1. These are three connected appeals arising out of proceedings under the Encumbered Estates Act. Mohammad Sulaiman Khan the appellant in each of these three appeals applied under Section 4, Encumbered Estates Act giving a list of the properties which he claimed to be his. Notices were published under Section 9 of the said Act specifying the properties mentioned by the applicant under Section 8. Thereupon two objections were filed by Rahimdad Khan and. a third by Mt. Wilayati Begum. One objection of Rahimdad Khan related to his share in village Amkhera. He claimed that the said property belonged to him by virtue of a deed of gift executed by his father Haji Mohammad Daood Khan in his favour. By a second objection he claimed to be mutwalli of 15 shops and 10 houses together with shares in five villages under a deed of wakf executed by the said Haji Mohammad Daood Khan. The third objection of Mt. Wilayati Begum related to a house and a baithak which she claimed to be her property, and which was in possession of the applicant Mohammad Sulaiman Khan. These objections were made under Section 11, Encumbered Estates Act, but before they could be decided application was made in each case on 7th August 1940, stating that all the matters in issue together with certain outside ones had been settled between the parties by a compromise, but as some of the interested persons were living at distant places and were required to execute certain agreements and documents a compromise could not be filed. Accordingly an adjournment was asked for. These applications were signed both by the objectors and Mohammad Sulaiman Khan the landlord applicant. Time was granted up to 7th September 1940. On that date the objectors again moved for an adjournment alleging that Mohammad Sulaiman Khan had gone back on his agreement. In this application too the terms of the compromise were not mentioned on the ground that it was late in the day. Time was again granted up to 10th September 1940, on which date three applications were made one in each case mentioning the terms of the compromise. The learned Special Judge recorded a compromise in each case and passed decrees in terms of the compromise on 11th September 1940. An appeal was preferred by Mohammad Sulaiman Khan and the cases were remanded to the trial Court for disposal of each case after deciding what were the actual terms of the com-promise and whether they were binding on the parties. The Special Judge thereupon held that the alleged agreements of compromise were not proved, and in his opinion there were no completed agreements. He accordingly dismissed the applications for recording the compromise. The objectors then went in appeal to the learned District Judge of Moradabad, and these appeals were numbered as Nos. 91, 92 and 93 of 1942. The learned District Judge allowed all the three appeals and directed that the compromise be recorded and the claims of the objectors appellants be decreed in terms of the compromise in so far as they related to the claims of the appellants. It is against this decree and judgment of the learned District Judge dated 17th July 1943 that these three appeals have been filed. It has been urged that, it was not proved that any final compromise was arrived at and that no decree on that basis should have been passed. While hearing the appeal it occurred to me that the legal aspect involved in the case has been totally lost sight of by the two lower Courts, and has not even been urged in the grounds of appeal. As I read Section 11, Encumbered Estates Act, it seems to me that Order 23, Rule 3, Civil P.C., was not applicable, and the Special Judge was not competent to record a compromise or to pass a decree in its terms. Section 11, Clause (2) lays down:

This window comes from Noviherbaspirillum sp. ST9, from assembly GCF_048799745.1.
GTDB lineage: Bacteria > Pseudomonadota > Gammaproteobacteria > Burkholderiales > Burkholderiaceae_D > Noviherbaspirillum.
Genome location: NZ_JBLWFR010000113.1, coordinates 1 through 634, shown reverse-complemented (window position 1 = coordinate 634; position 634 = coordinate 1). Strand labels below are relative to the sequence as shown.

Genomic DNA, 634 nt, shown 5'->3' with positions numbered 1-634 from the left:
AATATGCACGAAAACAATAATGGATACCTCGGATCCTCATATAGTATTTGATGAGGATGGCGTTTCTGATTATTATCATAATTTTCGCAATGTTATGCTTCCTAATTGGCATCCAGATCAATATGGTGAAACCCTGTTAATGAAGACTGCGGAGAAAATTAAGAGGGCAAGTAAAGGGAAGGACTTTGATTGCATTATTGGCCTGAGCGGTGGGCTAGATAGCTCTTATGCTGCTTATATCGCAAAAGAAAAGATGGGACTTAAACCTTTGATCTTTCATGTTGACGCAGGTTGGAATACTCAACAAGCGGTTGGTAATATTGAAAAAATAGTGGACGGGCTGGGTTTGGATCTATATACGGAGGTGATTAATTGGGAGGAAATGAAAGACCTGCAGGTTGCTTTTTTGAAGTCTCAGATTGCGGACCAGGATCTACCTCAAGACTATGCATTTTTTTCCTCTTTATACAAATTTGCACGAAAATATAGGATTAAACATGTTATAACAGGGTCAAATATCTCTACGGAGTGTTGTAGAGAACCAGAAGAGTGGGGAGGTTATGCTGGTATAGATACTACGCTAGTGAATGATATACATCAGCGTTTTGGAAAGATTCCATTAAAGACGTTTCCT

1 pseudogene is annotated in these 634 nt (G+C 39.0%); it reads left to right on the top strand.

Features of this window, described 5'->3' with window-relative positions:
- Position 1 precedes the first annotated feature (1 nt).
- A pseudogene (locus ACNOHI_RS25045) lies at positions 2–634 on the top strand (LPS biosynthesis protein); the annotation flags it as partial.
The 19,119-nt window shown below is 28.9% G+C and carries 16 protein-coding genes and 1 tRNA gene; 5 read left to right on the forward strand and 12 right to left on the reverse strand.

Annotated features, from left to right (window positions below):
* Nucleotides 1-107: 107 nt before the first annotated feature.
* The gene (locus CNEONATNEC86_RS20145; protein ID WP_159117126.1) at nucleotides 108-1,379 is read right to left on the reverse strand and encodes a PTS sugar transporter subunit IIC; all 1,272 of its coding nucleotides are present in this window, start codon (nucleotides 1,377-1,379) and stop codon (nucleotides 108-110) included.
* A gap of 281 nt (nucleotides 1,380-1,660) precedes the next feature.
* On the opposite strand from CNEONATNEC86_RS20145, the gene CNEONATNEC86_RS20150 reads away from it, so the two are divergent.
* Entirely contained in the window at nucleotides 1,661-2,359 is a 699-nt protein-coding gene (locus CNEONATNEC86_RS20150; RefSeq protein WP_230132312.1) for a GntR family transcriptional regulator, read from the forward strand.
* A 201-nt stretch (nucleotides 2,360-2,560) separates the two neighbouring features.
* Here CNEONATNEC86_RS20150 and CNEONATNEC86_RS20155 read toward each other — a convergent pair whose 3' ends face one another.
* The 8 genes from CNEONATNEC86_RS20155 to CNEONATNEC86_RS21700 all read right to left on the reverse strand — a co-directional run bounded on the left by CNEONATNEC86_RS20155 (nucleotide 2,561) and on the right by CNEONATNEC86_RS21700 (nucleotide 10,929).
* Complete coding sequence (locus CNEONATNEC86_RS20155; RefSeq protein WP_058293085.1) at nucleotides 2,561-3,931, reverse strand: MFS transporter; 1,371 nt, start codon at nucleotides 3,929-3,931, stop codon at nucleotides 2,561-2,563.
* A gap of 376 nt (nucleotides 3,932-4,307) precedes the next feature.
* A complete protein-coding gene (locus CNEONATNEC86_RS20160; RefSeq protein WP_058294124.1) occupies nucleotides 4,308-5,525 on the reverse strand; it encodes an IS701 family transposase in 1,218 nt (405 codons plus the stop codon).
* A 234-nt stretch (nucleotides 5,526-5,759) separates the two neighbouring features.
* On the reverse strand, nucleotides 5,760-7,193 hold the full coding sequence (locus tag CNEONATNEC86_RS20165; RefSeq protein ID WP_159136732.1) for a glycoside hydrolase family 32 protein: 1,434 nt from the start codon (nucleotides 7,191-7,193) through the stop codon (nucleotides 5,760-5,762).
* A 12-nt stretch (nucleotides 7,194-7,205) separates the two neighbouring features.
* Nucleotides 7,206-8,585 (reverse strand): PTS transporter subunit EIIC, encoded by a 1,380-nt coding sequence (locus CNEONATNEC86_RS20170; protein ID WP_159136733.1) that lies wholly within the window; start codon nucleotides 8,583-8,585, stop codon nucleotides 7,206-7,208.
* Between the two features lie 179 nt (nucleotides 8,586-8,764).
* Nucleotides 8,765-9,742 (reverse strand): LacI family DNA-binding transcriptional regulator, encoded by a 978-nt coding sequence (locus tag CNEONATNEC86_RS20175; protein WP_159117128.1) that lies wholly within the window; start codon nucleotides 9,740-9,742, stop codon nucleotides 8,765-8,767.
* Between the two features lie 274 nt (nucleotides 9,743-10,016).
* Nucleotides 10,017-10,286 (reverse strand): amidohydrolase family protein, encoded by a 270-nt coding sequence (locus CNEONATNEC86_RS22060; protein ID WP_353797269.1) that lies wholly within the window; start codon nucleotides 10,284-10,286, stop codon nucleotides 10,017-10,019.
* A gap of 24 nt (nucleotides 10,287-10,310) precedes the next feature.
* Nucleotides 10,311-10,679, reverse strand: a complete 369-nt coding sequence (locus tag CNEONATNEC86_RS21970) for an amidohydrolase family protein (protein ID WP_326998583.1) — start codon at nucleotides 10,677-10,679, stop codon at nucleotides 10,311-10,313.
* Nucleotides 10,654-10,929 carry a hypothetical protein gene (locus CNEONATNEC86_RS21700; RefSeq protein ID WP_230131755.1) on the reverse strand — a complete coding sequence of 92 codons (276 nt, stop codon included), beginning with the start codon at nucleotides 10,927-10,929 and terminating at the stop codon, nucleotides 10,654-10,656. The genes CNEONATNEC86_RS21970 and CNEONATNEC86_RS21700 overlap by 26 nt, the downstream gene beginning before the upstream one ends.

Any person having any claim to the property mentioned in such notice shall, within a period of three months from the date of publication of the notice in the official gazette, make an application to the Special Judge stating his claim and the Special Judge shall determine whether the property specified in the claim or any part thereof is liable to attachment, sale or mortgage in satisfaction of the debts of the applicant.